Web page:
Reading Musically

Tuesday nights are Capriccio Columbus rehearsals. One of the things I was reminded of once again was how much goes into “reading” and singing even a simple piece of music. One is paying attention to notes, pitches, tempos, dynamics and other markings in the printed music. Then there is that person up front waving the stick to beat time and communicating in a variety of ways his or her wishes (we have two directors, Larry and Karrie). There is your section–you want to blend with them so that all the voices are one and none stands out. There are the other sections with whom you want to harmonize. And there is that accompanist, or in some cases the orchestra.

Then there are the words we are singing and the mood they evoke–loving, tender, playful, jubilant, worshipful, and dancing are some of the descriptions of moods in the pieces we are currently rehearse them. To sing them with meaning that connects with the audience means grasping, and being grasped by that mood. There is “syllabic stress”– which syllables get the emphasis. Then there are languages–English, French, Spanish, and Latin are just some of those in which we’ve sung.

It is a wonderful thing when all these elements come together, especially at a concert! I’m always amazed with the process that begins with a “read through” where I hit maybe 20% of the notes, am learning the words, head buried in the score while the director tries to get our attention. With practice and rehearsals, it starts making sense as you learn the rhythms, the dynamics, and the “mood” of the piece as you pay attention to the mysterious interweave of words and music.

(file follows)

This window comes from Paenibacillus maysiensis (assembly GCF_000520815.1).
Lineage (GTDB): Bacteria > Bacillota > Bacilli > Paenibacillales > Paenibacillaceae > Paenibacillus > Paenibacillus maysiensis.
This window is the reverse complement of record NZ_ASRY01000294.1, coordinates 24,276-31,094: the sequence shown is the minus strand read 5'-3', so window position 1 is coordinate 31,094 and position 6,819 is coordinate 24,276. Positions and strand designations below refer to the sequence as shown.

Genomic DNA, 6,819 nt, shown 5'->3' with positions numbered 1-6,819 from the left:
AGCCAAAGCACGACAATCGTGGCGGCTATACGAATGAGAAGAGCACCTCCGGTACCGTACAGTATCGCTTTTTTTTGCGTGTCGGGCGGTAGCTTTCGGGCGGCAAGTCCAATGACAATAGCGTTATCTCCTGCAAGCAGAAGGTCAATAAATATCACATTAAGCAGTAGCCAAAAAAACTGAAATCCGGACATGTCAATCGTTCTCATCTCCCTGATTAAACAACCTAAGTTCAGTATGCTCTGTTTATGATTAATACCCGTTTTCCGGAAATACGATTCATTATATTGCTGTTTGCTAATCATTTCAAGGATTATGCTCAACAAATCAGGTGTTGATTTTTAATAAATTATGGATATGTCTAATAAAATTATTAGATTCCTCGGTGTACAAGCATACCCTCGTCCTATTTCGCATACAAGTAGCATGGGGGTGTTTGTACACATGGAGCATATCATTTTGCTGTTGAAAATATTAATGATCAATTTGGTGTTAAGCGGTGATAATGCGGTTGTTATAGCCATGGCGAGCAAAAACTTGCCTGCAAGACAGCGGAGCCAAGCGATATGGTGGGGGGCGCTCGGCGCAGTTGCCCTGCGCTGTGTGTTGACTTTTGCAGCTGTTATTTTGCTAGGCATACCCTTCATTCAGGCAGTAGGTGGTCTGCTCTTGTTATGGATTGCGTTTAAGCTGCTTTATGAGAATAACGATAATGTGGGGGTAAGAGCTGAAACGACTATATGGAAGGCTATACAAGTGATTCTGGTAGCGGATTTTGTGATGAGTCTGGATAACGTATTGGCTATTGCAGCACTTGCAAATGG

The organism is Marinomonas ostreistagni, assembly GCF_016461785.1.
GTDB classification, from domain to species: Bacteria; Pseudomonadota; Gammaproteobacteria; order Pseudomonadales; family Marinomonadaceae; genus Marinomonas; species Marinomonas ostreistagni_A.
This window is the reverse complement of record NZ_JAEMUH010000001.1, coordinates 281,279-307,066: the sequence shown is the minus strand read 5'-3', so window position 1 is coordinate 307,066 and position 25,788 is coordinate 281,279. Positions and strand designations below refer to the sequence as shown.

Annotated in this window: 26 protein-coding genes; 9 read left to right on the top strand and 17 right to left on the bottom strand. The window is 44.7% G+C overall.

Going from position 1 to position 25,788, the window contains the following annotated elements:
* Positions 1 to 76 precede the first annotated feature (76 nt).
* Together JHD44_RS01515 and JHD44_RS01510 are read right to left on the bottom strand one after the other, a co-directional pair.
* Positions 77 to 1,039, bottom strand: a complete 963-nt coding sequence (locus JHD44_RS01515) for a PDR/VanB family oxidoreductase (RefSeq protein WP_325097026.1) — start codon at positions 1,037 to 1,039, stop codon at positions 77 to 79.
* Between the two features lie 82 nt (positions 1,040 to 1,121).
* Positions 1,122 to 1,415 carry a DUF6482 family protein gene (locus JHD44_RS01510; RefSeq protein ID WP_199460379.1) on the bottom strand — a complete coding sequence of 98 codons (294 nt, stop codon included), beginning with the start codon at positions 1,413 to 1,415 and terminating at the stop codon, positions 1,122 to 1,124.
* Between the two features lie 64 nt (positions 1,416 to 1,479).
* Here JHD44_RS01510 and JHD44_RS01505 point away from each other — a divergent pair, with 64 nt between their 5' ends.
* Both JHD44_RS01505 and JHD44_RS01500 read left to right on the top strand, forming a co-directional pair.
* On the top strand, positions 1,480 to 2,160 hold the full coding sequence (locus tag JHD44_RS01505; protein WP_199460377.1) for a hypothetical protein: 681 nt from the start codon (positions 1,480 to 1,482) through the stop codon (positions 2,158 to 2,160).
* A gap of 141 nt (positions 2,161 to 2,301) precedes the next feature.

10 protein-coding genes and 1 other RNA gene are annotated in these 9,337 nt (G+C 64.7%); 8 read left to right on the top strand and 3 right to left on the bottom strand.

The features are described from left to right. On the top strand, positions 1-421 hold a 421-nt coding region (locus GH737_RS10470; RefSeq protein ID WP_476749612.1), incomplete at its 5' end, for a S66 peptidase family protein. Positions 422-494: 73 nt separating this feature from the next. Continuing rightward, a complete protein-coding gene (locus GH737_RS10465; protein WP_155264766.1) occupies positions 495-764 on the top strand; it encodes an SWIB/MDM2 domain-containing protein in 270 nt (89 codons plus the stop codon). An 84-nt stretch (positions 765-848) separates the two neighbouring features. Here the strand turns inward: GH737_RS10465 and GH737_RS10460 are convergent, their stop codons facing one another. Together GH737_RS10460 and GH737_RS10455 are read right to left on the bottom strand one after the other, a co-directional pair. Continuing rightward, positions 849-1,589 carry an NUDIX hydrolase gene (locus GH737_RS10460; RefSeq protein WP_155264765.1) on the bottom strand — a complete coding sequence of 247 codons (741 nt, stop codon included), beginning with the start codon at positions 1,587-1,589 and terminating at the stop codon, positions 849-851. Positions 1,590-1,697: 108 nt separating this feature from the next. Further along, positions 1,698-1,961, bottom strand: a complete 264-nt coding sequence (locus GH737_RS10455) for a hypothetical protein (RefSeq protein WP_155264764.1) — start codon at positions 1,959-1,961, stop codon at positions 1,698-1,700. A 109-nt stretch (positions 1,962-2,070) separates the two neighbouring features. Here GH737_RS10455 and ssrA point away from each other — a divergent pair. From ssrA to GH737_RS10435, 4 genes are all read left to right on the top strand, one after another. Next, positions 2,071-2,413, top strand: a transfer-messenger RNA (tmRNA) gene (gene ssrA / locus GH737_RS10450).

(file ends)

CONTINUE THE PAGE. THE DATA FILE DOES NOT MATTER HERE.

All this makes me wonder if there is more to reading a book, or any piece of writing, than just scanning and registering in one’s brain the sequence of words on the page, and maybe comprehending the basic sense of the sentence and if the skills one uses to bring so many different things together in reading a piece of music can also apply to reading a piece of literature or non-fiction. Might we not simultaneously be aware of character development, imagery, plot turns, allusions, the mood evoked in a work, figures of speech. In non-fiction, there is the exposition of an idea, the arguments for a thesis but also the use of wit, irony, sarcasm, humor, appeals to authority.

Reading and singing a piece of music demands one’s total attention. This makes me wonder whether reading a book well might also call for that kind of attention if one is to read on the various levels simultaneously that a well-written piece of writing demands. (I also recognize that there are “junk novels” and fun reads that may not require such attention). Does it even involve re-reading? I know that some of the great books I’ve loved disclose new depths with each reading.

Have you had the experience of reading richly and deeply? What book were you reading? What was that like for you?

One thought on “Reading Musically

  1. Pingback: Reading as Art? « Bob on Books

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